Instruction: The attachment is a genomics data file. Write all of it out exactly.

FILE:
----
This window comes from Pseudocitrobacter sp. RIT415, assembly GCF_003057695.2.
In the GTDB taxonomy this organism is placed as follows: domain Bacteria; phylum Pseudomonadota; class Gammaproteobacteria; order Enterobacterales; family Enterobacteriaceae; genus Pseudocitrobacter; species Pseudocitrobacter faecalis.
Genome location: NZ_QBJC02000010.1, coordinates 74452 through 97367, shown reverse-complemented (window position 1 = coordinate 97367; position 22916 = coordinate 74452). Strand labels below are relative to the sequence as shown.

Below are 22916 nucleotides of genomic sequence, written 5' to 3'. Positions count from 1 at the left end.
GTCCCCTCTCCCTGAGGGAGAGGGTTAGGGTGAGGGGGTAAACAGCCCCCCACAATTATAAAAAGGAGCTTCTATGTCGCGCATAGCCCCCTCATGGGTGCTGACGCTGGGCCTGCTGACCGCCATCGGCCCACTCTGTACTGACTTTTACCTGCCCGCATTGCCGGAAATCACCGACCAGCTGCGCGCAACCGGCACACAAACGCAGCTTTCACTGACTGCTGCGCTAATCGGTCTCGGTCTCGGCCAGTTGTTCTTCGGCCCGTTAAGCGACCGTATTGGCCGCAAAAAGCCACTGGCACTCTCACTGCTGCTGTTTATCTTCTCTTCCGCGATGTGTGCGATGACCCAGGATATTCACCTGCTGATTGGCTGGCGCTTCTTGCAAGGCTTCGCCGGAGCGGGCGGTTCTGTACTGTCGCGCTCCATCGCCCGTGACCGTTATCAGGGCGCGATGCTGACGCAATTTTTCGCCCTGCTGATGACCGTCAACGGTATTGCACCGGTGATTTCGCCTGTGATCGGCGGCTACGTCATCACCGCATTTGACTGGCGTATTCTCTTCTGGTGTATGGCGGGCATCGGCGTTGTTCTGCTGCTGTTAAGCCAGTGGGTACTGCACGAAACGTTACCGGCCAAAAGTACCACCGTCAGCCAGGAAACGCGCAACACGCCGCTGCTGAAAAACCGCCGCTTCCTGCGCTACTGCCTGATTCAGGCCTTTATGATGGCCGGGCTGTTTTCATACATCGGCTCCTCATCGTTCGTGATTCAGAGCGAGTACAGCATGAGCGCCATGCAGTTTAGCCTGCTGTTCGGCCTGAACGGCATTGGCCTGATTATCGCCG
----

This window comes from Pseudocitrobacter sp. RIT415, assembly GCF_003057695.2.
In the GTDB taxonomy this organism is placed as follows: domain Bacteria; phylum Pseudomonadota; class Gammaproteobacteria; order Enterobacterales; family Enterobacteriaceae; genus Pseudocitrobacter; species Pseudocitrobacter faecalis.
Genome location: NZ_QBJC02000010.1, coordinates 74452 through 97367, shown reverse-complemented (window position 1 = coordinate 97367; position 22916 = coordinate 74452). Strand labels below are relative to the sequence as shown.

Below are 22916 nucleotides of genomic sequence, written 5' to 3'. Positions count from 1 at the left end.
GTCCCCTCTCCCTGAGGGAGAGGGTTAGGGTGAGGGGGTAAACAGCCCCCCACAATTATAAAAAGGAGCTTCTATGTCGCGCATAGCCCCCTCATGGGTGCTGACGCTGGGCCTGCTGACCGCCATCGGCCCACTCTGTACTGACTTTTACCTGCCCGCATTGCCGGAAATCACCGACCAGCTGCGCGCAACCGGCACACAAACGCAGCTTTCACTGACTGCTGCGCTAATCGGTCTCGGTCTCGGCCAGTTGTTCTTCGGCCCGTTAAGCGACCGTATTGGCCGCAAAAAGCCACTGGCACTCTCACTGCTGCTGTTTATCTTCTCTTCCGCGATGTGTGCGATGACCCAGGATATTCACCTGCTGATTGGCTGGCGCTTCTTGCAAGGCTTCGCCGGAGCGGGCGGTTCTGTACTGTCGCGCTCCATCGCCCGTGACCGTTATCAGGGCGCGATGCTGACGCAATTTTTCGCCCTGCTGATGACCGTCAACGGTATTGCACCGGTGATTTCGCCTGTGATCGGCGGCTACGTCATCACCGCATTTGACTGGCGTATTCTCTTCTGGTGTATGGCGGGCATCGGCGTTGTTCTGCTGCTGTTAAGCCAGTGGGTACTGCACGAAACGTTACCGGCCAAAAGTACCACCGTCAGCCAGGAAACGCGCAACACGCCGCTGCTGAAAAACCGCCGCTTCCTGCGCTACTGCCTGATTCAGGCCTTTATGATGGCCGGGCTGTTTTCATACATCGGCTCCTCATCGTTCGTGATTCAGAGCGAGTACAGCATGAGCGCCATGCAGTTTAGCCTGCTGTTCGGCCTGAACGGCATTGGCCTGATTATCGCCG